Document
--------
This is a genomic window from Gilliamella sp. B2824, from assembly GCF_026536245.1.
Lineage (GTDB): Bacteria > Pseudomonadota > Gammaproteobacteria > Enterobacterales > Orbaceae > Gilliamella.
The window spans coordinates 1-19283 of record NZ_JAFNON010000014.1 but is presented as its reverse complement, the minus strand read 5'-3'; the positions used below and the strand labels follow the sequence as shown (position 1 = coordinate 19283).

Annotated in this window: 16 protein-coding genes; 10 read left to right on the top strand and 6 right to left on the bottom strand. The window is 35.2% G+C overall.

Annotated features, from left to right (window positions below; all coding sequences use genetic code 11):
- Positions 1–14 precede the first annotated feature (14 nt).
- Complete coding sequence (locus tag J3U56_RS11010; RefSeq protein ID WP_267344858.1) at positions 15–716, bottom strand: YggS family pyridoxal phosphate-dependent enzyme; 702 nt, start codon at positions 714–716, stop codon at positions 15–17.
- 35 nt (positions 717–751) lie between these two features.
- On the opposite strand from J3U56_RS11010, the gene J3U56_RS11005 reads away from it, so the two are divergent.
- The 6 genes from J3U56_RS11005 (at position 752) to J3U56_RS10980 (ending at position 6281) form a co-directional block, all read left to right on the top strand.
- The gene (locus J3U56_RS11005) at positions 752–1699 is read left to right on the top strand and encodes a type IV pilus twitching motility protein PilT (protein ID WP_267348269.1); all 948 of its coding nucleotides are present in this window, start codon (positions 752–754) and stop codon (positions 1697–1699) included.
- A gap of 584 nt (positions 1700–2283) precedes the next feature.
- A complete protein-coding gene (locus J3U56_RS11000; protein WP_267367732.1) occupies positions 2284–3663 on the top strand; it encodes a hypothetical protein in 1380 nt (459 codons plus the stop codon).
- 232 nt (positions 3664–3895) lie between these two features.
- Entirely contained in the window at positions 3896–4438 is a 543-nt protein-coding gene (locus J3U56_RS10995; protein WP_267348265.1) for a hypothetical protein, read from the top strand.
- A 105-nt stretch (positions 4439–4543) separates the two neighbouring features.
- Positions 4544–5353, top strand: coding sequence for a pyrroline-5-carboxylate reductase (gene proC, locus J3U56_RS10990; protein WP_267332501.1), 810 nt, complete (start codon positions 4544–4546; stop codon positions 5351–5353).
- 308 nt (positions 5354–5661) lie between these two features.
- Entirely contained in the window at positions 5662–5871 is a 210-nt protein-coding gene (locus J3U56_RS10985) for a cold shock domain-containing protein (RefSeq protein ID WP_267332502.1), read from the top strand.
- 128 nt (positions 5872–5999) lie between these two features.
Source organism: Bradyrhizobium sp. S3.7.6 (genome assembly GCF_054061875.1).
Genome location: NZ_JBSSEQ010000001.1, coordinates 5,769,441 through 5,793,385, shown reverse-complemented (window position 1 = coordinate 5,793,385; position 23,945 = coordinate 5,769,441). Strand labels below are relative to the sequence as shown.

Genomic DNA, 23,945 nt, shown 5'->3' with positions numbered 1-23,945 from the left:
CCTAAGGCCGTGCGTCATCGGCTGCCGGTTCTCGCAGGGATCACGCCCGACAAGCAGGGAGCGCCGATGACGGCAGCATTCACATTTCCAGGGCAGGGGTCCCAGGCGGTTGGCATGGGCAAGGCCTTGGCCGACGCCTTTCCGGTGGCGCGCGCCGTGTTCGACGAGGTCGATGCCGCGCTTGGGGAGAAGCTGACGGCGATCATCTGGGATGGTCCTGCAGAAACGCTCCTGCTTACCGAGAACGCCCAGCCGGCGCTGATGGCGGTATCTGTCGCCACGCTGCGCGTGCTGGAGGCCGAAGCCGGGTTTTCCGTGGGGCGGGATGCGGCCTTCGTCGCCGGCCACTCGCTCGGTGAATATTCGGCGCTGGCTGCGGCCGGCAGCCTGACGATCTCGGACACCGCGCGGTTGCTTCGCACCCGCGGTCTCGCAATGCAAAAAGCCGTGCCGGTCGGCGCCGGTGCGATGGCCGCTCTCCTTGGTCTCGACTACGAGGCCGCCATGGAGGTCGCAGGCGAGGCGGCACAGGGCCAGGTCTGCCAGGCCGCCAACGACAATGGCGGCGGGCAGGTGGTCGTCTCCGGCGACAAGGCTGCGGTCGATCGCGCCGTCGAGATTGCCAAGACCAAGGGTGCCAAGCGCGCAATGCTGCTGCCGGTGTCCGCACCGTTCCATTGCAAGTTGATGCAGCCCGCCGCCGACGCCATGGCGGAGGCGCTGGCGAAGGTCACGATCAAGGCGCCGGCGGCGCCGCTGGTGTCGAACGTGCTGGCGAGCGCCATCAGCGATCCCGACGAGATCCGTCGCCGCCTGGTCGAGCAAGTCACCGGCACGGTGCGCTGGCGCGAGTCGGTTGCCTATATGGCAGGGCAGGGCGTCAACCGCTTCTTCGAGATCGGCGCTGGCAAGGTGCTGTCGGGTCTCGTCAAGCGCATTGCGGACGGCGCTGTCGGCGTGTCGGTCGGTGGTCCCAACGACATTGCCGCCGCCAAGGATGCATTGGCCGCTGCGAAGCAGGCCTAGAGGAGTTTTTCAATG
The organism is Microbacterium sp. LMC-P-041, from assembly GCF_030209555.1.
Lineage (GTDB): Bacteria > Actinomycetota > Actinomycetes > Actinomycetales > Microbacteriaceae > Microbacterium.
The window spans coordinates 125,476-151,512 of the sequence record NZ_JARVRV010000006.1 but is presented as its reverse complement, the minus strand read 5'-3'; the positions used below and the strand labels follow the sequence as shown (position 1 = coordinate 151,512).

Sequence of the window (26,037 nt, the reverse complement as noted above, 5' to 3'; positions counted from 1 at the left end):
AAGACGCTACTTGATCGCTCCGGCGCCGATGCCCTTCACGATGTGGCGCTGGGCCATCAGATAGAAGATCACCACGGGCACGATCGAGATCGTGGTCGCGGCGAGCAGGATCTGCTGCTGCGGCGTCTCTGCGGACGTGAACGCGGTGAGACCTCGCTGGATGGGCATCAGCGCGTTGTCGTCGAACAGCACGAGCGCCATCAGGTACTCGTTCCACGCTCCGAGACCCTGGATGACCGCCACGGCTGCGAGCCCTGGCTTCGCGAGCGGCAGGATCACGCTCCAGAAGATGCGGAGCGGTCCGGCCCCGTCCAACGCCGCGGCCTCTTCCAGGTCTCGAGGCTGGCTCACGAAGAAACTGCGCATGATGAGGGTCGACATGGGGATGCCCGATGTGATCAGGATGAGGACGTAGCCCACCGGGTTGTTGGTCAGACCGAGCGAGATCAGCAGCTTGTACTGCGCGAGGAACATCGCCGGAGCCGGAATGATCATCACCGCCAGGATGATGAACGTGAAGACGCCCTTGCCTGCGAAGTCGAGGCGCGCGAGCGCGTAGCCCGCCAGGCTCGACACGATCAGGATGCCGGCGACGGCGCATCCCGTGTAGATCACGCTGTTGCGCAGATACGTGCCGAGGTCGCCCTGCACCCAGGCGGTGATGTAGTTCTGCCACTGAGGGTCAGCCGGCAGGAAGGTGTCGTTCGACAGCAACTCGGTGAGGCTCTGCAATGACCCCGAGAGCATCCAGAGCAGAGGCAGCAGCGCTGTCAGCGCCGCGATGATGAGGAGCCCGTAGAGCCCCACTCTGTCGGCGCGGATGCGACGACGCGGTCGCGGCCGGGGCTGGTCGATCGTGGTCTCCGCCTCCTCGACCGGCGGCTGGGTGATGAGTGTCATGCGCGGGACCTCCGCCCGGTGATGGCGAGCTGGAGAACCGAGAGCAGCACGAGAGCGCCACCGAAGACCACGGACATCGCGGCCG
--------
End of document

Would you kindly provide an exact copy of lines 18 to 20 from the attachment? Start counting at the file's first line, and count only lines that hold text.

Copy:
- 308 nt (positions 5354–5661) lie between these two features.
- Entirely contained in the window at positions 5662–5871 is a 210-nt protein-coding gene (locus J3U56_RS10985) for a cold shock domain-containing protein (RefSeq protein ID WP_267332502.1), read from the top strand.
- 128 nt (positions 5872–5999) lie between these two features.